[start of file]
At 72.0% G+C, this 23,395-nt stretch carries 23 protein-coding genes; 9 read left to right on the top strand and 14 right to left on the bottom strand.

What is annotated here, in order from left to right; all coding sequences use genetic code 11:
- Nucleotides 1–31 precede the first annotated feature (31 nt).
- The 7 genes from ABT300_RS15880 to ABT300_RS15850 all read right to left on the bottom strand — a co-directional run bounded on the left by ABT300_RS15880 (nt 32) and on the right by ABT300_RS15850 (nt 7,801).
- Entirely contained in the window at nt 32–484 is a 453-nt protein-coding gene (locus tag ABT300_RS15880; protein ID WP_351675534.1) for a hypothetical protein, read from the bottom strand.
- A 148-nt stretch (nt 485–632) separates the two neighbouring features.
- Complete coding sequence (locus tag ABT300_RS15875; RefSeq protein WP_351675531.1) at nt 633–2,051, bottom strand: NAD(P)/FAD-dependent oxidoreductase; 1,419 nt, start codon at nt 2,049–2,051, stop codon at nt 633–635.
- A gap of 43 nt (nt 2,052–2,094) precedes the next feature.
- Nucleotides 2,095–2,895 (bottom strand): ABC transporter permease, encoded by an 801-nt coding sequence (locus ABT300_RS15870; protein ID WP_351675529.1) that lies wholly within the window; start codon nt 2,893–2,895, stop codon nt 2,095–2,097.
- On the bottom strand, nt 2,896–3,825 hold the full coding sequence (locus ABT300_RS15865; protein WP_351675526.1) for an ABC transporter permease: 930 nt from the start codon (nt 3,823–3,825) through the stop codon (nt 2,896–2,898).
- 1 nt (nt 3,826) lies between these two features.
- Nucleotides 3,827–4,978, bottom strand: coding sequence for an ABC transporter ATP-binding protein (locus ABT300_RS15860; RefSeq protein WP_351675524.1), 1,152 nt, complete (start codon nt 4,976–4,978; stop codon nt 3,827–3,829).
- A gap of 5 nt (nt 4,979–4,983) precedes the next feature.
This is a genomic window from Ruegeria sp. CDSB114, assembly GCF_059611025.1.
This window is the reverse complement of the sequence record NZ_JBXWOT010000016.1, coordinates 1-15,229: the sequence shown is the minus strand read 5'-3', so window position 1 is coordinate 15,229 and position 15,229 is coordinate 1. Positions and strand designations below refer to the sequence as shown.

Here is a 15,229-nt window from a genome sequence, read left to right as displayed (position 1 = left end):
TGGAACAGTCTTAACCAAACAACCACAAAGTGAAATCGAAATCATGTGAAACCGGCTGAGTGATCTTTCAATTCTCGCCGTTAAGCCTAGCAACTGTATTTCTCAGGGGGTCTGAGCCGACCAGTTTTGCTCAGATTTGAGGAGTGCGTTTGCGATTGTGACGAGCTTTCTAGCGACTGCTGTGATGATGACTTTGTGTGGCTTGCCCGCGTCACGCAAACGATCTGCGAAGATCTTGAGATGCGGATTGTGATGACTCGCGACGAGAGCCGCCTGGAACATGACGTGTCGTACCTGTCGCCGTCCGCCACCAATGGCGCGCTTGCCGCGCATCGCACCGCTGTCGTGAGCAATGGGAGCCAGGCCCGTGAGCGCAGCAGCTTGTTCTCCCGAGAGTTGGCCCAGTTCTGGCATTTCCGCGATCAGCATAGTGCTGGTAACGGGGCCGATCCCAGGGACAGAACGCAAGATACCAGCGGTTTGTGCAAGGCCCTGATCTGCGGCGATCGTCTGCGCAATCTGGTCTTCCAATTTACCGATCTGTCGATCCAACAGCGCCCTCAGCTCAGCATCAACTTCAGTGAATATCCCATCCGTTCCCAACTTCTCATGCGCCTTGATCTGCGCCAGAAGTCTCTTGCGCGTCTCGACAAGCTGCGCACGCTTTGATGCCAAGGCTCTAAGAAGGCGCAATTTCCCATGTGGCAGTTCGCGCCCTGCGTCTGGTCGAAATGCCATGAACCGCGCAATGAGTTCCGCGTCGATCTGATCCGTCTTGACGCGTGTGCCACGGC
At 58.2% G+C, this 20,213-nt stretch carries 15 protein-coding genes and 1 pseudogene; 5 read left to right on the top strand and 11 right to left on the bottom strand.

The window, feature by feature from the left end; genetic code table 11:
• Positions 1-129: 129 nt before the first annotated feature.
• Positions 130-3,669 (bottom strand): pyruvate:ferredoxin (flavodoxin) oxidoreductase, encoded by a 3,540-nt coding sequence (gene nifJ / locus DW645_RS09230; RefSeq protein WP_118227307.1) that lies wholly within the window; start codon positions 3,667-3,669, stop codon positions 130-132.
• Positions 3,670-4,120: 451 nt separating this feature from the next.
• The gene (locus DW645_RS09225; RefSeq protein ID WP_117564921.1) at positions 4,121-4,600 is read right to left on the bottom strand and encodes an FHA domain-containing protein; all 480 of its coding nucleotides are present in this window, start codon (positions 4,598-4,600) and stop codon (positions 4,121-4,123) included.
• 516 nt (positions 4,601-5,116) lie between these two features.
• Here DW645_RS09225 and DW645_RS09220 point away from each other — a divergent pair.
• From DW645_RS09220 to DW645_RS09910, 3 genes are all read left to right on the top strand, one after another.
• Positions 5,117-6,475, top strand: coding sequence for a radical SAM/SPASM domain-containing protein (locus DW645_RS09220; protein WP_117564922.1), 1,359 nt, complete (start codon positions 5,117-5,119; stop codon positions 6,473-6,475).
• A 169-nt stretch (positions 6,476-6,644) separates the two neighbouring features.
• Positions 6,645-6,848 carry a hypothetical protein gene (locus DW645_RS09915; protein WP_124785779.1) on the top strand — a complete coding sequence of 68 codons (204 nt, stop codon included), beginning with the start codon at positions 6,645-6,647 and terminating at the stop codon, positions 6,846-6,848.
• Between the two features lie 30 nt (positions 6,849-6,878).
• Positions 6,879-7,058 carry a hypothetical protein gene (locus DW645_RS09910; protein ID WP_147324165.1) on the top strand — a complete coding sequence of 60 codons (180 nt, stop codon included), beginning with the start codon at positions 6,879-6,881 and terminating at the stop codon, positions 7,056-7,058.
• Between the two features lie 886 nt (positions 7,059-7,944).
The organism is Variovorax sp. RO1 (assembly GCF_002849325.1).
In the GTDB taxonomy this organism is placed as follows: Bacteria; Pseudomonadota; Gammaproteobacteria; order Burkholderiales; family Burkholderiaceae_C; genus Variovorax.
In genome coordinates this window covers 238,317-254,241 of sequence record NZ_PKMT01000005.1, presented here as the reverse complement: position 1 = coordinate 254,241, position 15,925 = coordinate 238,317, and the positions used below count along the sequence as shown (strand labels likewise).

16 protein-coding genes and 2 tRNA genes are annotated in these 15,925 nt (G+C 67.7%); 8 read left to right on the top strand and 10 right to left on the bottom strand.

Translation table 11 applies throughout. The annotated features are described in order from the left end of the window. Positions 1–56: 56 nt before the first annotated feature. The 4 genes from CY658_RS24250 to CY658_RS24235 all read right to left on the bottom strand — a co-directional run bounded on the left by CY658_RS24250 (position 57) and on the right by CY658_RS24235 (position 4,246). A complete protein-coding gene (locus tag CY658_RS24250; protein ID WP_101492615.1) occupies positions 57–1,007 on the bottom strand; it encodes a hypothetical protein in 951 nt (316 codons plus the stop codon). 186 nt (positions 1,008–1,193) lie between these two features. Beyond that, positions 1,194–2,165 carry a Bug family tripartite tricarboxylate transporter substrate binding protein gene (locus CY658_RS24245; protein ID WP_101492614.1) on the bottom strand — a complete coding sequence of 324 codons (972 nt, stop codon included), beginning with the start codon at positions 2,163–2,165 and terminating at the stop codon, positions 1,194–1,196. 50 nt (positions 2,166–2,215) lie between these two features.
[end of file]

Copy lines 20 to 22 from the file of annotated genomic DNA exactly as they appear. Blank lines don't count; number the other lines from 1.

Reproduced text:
• Positions 1-129: 129 nt before the first annotated feature.
• Positions 130-3,669 (bottom strand): pyruvate:ferredoxin (flavodoxin) oxidoreductase, encoded by a 3,540-nt coding sequence (gene nifJ / locus DW645_RS09230; RefSeq protein WP_118227307.1) that lies wholly within the window; start codon positions 3,667-3,669, stop codon positions 130-132.
• Positions 3,670-4,120: 451 nt separating this feature from the next.